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Plot: Italian model inherits Waldrick Castle in Germany, creepy relatives included

Malenka (released in English language territories as Fangs Of the Living Dead) was a Spanish-Italian co-production that was significant for being one of the first vampire films to emerge in Spain under the repressive regime of Generalísimo Francisco Franco. Allegedly inspired by The Fearless Vampire Killers (1967) it was the first foray into horror for director Amando de Ossorio. De Ossorio was only preceded by Jacinto Molina Álvarez (Paul Naschy to the English-speaking world) and his The Mark Of the Wolfman (1968) that proved that horror could be a viable genre in Spain. It's rather interesting that the Philippines, a Spanish colony, arrived at the vampire film earlier with Gerardo de Leon's The Blood Drinkers (1964) and Blood Of the Vampires (1966), both with Amalia Fuentes in the starring role. For the time Fangs Of the Living Dead at least attempted to push the envelope.

The primary selling point for Fangs Of the Living Dead is poorly dubbed Swedish star Anita Ekberg. Ekberg debuted in Abbott and Costello Go to Mars (1953), with her star rising thanks to appearances in War and Peace (1956), Federico Fellini’s La Dolce Vita (1960) and Boccaccio ’70 (1962). However by 1968 her career had taken a steep turn for the worse, and Ekberg would be making a living appearing in mostly Mediterreanean (Italian and Spanish) exploitation productions of dubious merit. Fangs Of the Living Dead was the last cinematic exploit for spaghetti western regular Adriana Ambesi who also had a role in the big budget John Huston production The Bible: In the Beginning... (1966) just three years earlier.

The remainder of the cast were veterans of Paul Naschy and Jesús Franco productions. Rosanna Yanni and Julián Ugarte worked earlier with Naschy on The Mark of the Wolfman (1968), and Yanni would do so again in Count Dracula’s Great Love (1973). For Amando de Ossorio’s Fangs Of the Living Dead she not only acted as one of the principal characters, but also served as its producer together with Adriana Ambesi. Yanni would also appear in The Amazons (1973) from former Bond director Terence Young. In 1962 Diana Lorys appeared in the Jesús Franco thriller The Awful Dr. Orloff before starring in a string of spaghetti westerns. Lorys had worked earlier with de Ossorio on the spaghetti western The Three from Colorado (1965). During the 1970s Lorys turned up in the Franco productions The Bloody Judge (1970) with Christopher Lee, and Nightmares Come at Night (1972) with late Franco muse Soledad Miranda in a relatively minor part. Not helping matters either was that Ugarte was only two years senior to Ekberg.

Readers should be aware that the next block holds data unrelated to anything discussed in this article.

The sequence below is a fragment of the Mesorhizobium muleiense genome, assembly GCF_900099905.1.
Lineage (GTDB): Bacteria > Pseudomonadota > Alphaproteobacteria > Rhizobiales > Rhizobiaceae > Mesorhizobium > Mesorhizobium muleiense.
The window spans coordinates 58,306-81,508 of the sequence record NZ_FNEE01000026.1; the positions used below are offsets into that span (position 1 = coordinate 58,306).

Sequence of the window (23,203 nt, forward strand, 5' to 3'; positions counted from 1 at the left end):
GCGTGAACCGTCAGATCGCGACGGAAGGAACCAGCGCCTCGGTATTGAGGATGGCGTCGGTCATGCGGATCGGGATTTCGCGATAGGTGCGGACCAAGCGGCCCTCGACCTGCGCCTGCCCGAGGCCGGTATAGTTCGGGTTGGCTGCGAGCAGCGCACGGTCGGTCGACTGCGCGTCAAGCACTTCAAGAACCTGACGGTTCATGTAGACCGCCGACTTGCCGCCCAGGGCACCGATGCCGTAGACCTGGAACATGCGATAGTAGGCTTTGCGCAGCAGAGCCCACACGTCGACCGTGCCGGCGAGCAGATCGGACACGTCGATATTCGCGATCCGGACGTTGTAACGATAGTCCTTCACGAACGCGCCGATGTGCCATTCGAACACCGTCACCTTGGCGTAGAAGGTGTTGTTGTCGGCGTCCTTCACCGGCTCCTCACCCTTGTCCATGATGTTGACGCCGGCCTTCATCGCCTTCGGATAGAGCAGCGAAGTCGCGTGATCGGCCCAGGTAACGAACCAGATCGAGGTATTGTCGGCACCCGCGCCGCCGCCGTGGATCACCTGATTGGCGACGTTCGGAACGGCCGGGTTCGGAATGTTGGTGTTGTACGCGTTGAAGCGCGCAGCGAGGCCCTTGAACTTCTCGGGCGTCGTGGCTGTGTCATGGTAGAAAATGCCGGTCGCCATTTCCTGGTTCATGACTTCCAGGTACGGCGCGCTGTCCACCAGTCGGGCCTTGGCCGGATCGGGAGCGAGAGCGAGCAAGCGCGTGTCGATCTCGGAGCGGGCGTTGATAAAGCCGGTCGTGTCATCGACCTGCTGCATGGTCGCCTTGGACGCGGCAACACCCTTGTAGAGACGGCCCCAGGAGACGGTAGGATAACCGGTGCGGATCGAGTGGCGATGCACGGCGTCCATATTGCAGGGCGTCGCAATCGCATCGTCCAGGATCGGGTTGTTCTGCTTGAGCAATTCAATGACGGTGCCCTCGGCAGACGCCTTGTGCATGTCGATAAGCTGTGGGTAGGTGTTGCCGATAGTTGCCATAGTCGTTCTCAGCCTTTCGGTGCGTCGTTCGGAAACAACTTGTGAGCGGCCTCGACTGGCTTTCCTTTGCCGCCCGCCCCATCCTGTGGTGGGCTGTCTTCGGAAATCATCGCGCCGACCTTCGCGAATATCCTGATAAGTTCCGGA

As a peculiar retelling of the 1897 Bram Stoker novel Dracula, Fangs Of the Living Dead concerns itself with Sylvia Morel (Anita Ekberg), an Italian model that looks suspiciously Nordic, who inherits the old family homestead of Waldrick Castle, somewhere in a remote region of Germany. Two weeks away from getting married to her fiancé Dr. Piero Luciani (Giani Medici, as John Hamilton), Sylvia rushes to inspect her inheritance. At the local tavern she meets barmaids and siblings Freya Zemis (Rosanna Yanni, as Rossana Yanny), and Bertha (Diana Lorys), both wearing low-cut dirndl dresses, the latter of whom wastes no time in making a pass at her client. When she announces that she’s the new Countess barmaids and villagers alike act as if they’ve seen a ghost. Meeting Count Walbrook (Julián Ugarte) at the castle estate, Morel enthusiastically declares “what an incredibly handsome uncle I have!” before kissing him on the cheek and noticing his icy coldness. Vladis (Fernando Bilbao) Walbrook’s trusty coachman, houseservant, and guard at this juncture chooses to dispense information to Morel about her uncle’s nocturnal habits in the castle.